August 10, 2011 — The Center for Applied Genomics at CHOP contributed important pediatric data to the largest-ever genetic study of multiple sclerosis (MS), published on August 11 in the journal Nature.
Immune dysfunction plays a central role in MS
Bringing together scientists from 23 research groups in 15 countries, the International MS Genetics Consortium described the genetic architecture of MS and reinforced the central role of immune dysfunction in the disease. The genome-wide association study (GWAS) of samples from nearly 9,800 MS patients and 17,000 healthy control subjects replicated previous genetic findings and identified 29 novel gene variants linked to increased risk of the debilitating neurological disorder.
MS, which occurs in approximately 400,000 people in the U.S., is a common progressive disease of the central nervous system. Usually diagnosed in adulthood, MS attacks myelin, the protective covering that coats nerve fibers, and may cause fatigue, numbness, pain, and difficulties in walking and balance, among other symptoms.
CHOP provided data for study, aids researchers worldwide with pediatric biobank of DNA samples
CHOP’s Center for Applied Genomics, directed by Hakon Hakonarson, MD, PhD, a study co-author, supplied GWAS data from more than 6,000 samples, which allowed the research consortium to better identify which gene variants were more frequent among MS patients.
“In addition to our own studies, the pediatric biobank we have built at the Center for Applied Genomics over the past few years, which includes over 100,000 DNA samples, is a major resource for genetic researchers worldwide,” said Hakonarson. He added, “Our biobank has contributed in a major way to various international research programs aiming at resolving the genetic causes of some of the most common and serious diseases that affect both children and adults.”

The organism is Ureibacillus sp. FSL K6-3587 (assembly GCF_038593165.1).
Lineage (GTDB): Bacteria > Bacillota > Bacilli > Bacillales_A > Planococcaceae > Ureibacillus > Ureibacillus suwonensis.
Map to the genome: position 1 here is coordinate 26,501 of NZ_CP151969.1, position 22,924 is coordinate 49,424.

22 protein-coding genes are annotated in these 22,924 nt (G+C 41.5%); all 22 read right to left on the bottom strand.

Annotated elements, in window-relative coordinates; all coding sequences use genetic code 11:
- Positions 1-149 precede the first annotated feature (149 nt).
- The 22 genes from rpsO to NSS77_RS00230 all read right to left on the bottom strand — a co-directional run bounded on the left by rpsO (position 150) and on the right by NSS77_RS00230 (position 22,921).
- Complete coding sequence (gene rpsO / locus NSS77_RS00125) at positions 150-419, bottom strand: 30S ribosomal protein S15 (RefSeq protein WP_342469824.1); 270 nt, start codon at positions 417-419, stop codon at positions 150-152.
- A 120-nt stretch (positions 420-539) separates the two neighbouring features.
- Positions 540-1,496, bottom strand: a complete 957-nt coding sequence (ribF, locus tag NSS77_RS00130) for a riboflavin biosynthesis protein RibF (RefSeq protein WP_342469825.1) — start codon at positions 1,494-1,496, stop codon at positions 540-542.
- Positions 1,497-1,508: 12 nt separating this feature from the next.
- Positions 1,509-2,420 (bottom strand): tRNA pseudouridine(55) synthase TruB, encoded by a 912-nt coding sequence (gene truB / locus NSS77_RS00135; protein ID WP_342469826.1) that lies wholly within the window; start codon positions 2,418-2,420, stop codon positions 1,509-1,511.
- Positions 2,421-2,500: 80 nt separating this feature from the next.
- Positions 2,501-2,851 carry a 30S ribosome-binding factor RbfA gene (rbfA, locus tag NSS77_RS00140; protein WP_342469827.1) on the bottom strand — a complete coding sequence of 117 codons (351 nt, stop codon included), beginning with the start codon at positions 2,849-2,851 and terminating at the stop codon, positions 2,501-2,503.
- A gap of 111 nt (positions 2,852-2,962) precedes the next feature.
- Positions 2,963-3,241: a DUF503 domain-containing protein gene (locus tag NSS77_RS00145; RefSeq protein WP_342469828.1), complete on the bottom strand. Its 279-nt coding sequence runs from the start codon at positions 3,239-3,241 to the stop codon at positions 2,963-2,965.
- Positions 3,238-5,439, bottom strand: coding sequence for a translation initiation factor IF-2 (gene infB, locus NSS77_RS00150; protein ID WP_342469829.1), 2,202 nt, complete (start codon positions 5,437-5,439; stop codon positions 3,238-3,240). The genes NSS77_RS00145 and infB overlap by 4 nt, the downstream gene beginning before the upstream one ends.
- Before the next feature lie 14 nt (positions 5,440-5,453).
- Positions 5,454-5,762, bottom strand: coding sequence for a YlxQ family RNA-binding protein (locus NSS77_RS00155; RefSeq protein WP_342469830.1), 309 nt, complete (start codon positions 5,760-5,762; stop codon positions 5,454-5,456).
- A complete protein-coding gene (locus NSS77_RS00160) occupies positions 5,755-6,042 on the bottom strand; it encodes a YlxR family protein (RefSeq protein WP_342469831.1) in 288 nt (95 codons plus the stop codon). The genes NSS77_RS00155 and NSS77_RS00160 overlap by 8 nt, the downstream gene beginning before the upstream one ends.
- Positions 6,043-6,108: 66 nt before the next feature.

About the study co-authors
Co-leading the study, entitled “Genetic risk and a primary role for cell-mediated immune mechanisms in multiple sclerosis,” were U.K. researchers Alastair Compston, MBBS, PhD, of the University of Cambridge, and Peter Donnelly, FRS, DPhil, from the Wellcome Trust Centre for Human Genetics at the University of Oxford.
The research leaders said the study has now established that MS is primarily an immunological disease. Many of the susceptibility genes identified play roles in immune function, particularly in the function of immune cells called T-helper cells, as well as in interleukins, which are signaling molecules. Some of the genes identified have previously been associated with other autoimmune diseases, such as Crohn’s disease and type 1 diabetes. These findings shed light on the underlying causes and biology of MS, with the hope that increased understanding of how the disease occurs may lead to more effective treatments for MS.
For more information
For more details, read the joint press release from Oxford and Cambridge.
John Ascenzi, Children's Hospital of Philadelphia, 267-426-6055, email@example.com